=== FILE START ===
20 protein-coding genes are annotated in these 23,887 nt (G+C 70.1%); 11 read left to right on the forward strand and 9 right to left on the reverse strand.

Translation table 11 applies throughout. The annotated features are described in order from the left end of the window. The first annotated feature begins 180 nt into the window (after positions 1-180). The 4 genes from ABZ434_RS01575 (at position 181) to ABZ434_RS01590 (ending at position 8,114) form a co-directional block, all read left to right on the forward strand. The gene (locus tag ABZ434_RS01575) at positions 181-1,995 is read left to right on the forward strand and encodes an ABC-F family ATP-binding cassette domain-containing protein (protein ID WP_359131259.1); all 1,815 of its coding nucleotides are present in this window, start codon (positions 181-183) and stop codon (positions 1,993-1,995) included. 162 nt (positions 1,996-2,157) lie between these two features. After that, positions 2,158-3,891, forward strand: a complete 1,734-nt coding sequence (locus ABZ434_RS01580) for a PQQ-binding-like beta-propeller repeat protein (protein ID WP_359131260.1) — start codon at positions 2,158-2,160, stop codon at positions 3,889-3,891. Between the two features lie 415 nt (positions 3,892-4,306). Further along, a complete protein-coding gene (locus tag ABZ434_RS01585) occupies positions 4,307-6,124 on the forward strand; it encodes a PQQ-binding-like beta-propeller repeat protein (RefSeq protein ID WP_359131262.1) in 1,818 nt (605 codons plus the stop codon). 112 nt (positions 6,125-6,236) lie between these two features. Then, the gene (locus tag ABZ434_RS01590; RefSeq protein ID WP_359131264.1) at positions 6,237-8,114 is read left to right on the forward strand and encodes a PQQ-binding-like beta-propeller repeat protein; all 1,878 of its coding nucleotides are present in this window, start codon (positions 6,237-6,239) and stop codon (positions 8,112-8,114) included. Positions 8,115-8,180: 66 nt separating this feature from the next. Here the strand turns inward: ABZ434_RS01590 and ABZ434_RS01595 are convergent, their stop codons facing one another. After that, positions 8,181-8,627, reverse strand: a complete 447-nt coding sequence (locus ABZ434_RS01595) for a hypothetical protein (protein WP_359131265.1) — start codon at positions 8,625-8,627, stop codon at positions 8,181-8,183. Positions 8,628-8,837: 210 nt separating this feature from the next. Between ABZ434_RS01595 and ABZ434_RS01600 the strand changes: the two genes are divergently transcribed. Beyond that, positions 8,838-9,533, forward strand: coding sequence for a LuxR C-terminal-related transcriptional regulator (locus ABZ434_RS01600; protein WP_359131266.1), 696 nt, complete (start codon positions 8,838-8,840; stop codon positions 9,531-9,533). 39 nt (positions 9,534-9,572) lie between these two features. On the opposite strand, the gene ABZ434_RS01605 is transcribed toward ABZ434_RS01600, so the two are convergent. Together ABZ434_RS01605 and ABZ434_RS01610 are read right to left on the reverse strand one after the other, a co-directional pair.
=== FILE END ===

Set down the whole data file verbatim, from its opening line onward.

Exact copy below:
20 protein-coding genes are annotated in these 23,887 nt (G+C 70.1%); 11 read left to right on the forward strand and 9 right to left on the reverse strand.

Translation table 11 applies throughout. The annotated features are described in order from the left end of the window. The first annotated feature begins 180 nt into the window (after positions 1-180). The 4 genes from ABZ434_RS01575 (at position 181) to ABZ434_RS01590 (ending at position 8,114) form a co-directional block, all read left to right on the forward strand. The gene (locus tag ABZ434_RS01575) at positions 181-1,995 is read left to right on the forward strand and encodes an ABC-F family ATP-binding cassette domain-containing protein (protein ID WP_359131259.1); all 1,815 of its coding nucleotides are present in this window, start codon (positions 181-183) and stop codon (positions 1,993-1,995) included. 162 nt (positions 1,996-2,157) lie between these two features. After that, positions 2,158-3,891, forward strand: a complete 1,734-nt coding sequence (locus ABZ434_RS01580) for a PQQ-binding-like beta-propeller repeat protein (protein ID WP_359131260.1) — start codon at positions 2,158-2,160, stop codon at positions 3,889-3,891. Between the two features lie 415 nt (positions 3,892-4,306). Further along, a complete protein-coding gene (locus tag ABZ434_RS01585) occupies positions 4,307-6,124 on the forward strand; it encodes a PQQ-binding-like beta-propeller repeat protein (RefSeq protein ID WP_359131262.1) in 1,818 nt (605 codons plus the stop codon). 112 nt (positions 6,125-6,236) lie between these two features. Then, the gene (locus tag ABZ434_RS01590; RefSeq protein ID WP_359131264.1) at positions 6,237-8,114 is read left to right on the forward strand and encodes a PQQ-binding-like beta-propeller repeat protein; all 1,878 of its coding nucleotides are present in this window, start codon (positions 6,237-6,239) and stop codon (positions 8,112-8,114) included. Positions 8,115-8,180: 66 nt separating this feature from the next. Here the strand turns inward: ABZ434_RS01590 and ABZ434_RS01595 are convergent, their stop codons facing one another. After that, positions 8,181-8,627, reverse strand: a complete 447-nt coding sequence (locus ABZ434_RS01595) for a hypothetical protein (protein WP_359131265.1) — start codon at positions 8,625-8,627, stop codon at positions 8,181-8,183. Positions 8,628-8,837: 210 nt separating this feature from the next. Between ABZ434_RS01595 and ABZ434_RS01600 the strand changes: the two genes are divergently transcribed. Beyond that, positions 8,838-9,533, forward strand: coding sequence for a LuxR C-terminal-related transcriptional regulator (locus ABZ434_RS01600; protein WP_359131266.1), 696 nt, complete (start codon positions 8,838-8,840; stop codon positions 9,531-9,533). 39 nt (positions 9,534-9,572) lie between these two features. On the opposite strand, the gene ABZ434_RS01605 is transcribed toward ABZ434_RS01600, so the two are convergent. Together ABZ434_RS01605 and ABZ434_RS01610 are read right to left on the reverse strand one after the other, a co-directional pair.